It is not in pounds and ounces, miles or inches.
We may mark milestones.
We gauge the temperature of our organizations.
We consider our pace and timing.
We hope we can go the distance.
In a thousand ways every day, we monitor our own performance and the success of our organizations.
What do you use to measure your leadership results?
You could measure results in dollars and cents. How much money do you make each year? Or, how much profit does your organization net? What is your company’s stock worth compared to last year?
You could measure results by geographic presence. Where does your company do business? How many locations does your organization have? Is your company local, state-wide, nationwide, or global?
You could measure results by the number of people who are influenced by you or by your organization. How many people do you lead? If you are a CEO: how many people work for your organization? Or, how many customers does your organization serve? If you are a college professor: How many students are enrolled in your classes? If you are a pastor: How many people attend your church? If you are a social media marketer: How many followers do you have on Twitter? Friends on Facebook? Blog readers or subscribers?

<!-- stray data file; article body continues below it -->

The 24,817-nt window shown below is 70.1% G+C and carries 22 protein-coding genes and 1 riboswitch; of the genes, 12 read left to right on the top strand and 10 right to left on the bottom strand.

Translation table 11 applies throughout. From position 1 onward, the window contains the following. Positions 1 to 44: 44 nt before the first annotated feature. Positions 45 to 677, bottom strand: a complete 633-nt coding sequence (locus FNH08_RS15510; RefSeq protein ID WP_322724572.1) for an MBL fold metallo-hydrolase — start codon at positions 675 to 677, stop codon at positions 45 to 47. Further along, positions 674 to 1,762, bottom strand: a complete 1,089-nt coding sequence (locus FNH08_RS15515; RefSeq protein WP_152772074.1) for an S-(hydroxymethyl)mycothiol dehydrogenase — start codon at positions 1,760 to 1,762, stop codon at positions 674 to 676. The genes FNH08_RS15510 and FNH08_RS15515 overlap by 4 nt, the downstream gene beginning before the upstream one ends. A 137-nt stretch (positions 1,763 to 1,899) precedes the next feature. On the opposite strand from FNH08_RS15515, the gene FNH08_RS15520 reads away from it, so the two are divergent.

Perhaps you measure your leadership results by what you do – what objectives you achieve – either personally or within your organization.
Or, you may redefine results so that success is more about who you are than about what you do. By doing so, you measure leadership results by how closely your life (or your organization’s life) embodies your personal (or organization’s) values or mission. If your life displays the desired values, you are achieving the desired results.
Join the conversation!
How do you measure your results as a leader?
What other measures might a leader use to measure results?
This was originally posted at Mountain State University LeaderTalk and is reposted with permission.